But on paper, the adventure seems an excellent idea; a giant romp across the breadth of the Sword Coast. The map included with the book is phenomenal and includes over 160 separate locations to explore. However, hardly any detail is given to any location. Take Waterdeep, the City of Splendors and home to 100,000 souls and twice as many secrets. If the players go there, they head straight to one spot, talk to one guy, and move on. If you’d like more information, you are directed to read The Sword Coast Adventurers Guide. And this is the case for every single location. It’s very frustrating. And none of these “quests” do anything. They’re just there, padding out the sessions.
Finally, after hooking up with a ridiculously nerfed Storm Giant companion, the story gets back on track. By sending them back on a quest to travel the breadth of the Sword Coast (again!) looking for plot coupons, I mean “ancient items of great significance.” At least it has giants. Eventually. After more delays, the player can go after some giants. I do like the frost giant and cloud giant setups, but my favorite part of the adventure is the wild goose chase aboard a floating casino that ends on another boat fighting a kraken. It’s not a good sign when the best part of your Giant adventure doesn’t involve any giants.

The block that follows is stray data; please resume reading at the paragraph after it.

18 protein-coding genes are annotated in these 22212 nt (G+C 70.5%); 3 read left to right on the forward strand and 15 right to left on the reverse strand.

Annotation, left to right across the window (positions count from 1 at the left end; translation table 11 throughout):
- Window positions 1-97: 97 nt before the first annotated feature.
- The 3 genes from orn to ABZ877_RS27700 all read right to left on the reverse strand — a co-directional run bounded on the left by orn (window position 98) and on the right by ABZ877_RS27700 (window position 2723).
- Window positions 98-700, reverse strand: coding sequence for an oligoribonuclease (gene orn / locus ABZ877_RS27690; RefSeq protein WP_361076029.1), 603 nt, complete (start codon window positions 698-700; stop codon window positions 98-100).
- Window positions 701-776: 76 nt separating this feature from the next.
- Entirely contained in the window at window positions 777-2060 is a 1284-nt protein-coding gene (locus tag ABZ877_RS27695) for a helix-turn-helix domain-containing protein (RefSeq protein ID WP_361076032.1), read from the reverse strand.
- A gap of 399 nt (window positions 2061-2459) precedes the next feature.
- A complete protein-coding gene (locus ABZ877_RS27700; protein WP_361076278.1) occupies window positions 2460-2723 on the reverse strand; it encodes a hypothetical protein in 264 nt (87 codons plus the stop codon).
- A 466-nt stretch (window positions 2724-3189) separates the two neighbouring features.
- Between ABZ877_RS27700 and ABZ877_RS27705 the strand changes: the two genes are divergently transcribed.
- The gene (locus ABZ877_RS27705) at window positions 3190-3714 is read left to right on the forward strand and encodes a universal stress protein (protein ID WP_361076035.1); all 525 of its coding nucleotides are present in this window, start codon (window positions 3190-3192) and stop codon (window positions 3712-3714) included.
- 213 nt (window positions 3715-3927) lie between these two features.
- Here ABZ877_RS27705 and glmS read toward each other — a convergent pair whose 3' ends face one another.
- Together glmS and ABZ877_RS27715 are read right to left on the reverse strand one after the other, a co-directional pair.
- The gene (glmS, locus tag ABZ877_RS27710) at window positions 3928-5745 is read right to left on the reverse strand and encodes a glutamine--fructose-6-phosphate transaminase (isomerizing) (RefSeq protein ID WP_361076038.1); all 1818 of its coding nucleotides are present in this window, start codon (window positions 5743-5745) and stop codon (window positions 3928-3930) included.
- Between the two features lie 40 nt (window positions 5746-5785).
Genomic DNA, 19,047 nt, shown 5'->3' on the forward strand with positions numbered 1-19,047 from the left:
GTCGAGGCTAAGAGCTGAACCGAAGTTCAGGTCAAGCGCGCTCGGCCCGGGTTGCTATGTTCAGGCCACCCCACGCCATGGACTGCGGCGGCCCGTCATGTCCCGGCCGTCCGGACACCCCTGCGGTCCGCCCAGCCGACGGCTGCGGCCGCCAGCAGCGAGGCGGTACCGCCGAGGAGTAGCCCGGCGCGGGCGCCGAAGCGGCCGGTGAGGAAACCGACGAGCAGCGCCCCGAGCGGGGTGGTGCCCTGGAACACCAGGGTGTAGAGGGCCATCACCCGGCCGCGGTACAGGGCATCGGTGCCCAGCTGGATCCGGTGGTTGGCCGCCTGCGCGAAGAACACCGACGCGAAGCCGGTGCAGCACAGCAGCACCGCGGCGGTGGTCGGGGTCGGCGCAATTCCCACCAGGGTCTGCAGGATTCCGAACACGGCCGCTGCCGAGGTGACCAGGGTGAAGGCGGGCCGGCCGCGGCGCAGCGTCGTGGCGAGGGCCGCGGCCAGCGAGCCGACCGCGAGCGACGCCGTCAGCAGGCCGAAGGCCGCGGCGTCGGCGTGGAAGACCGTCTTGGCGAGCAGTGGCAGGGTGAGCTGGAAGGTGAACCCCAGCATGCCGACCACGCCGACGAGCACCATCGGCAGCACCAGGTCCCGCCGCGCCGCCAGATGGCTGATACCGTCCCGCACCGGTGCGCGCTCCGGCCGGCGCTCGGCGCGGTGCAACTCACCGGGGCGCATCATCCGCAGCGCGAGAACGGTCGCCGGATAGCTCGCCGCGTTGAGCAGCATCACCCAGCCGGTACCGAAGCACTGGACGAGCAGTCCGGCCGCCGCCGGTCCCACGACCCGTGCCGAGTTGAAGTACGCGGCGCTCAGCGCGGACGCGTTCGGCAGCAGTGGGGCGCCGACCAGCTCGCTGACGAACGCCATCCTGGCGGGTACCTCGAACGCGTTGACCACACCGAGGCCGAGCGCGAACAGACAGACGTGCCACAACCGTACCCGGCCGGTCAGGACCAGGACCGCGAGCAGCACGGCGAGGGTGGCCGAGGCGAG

The finale is suitably epic against a Blue Dragon (because the giants can’t be real bad guys here) and I love that the players can become actual giants themselves for the fight. But the whole thing is an anti-climactic disappointment because there were no stakes in the story. There is no threat, no ticking clock, no real reason to do anything. Except for the inciting incident, the giants don’t attack any more settlements while they give the players time to level up. The dragon’s plan is weak and ineffective and there are no consequences if the players fail. I applaud the story for attempted to go huge and make a globe-trotting adventure, but it went too big, dumping a long list of cool names and places with zero context and no details in our laps, and then having the gall to tell us to buy all the other books for “more information”! It’s shallow and crass. You can absolutely take the bones of this book and make an awesome giant adventure, but is it really worth the effort?
Tales From the Yawning Portal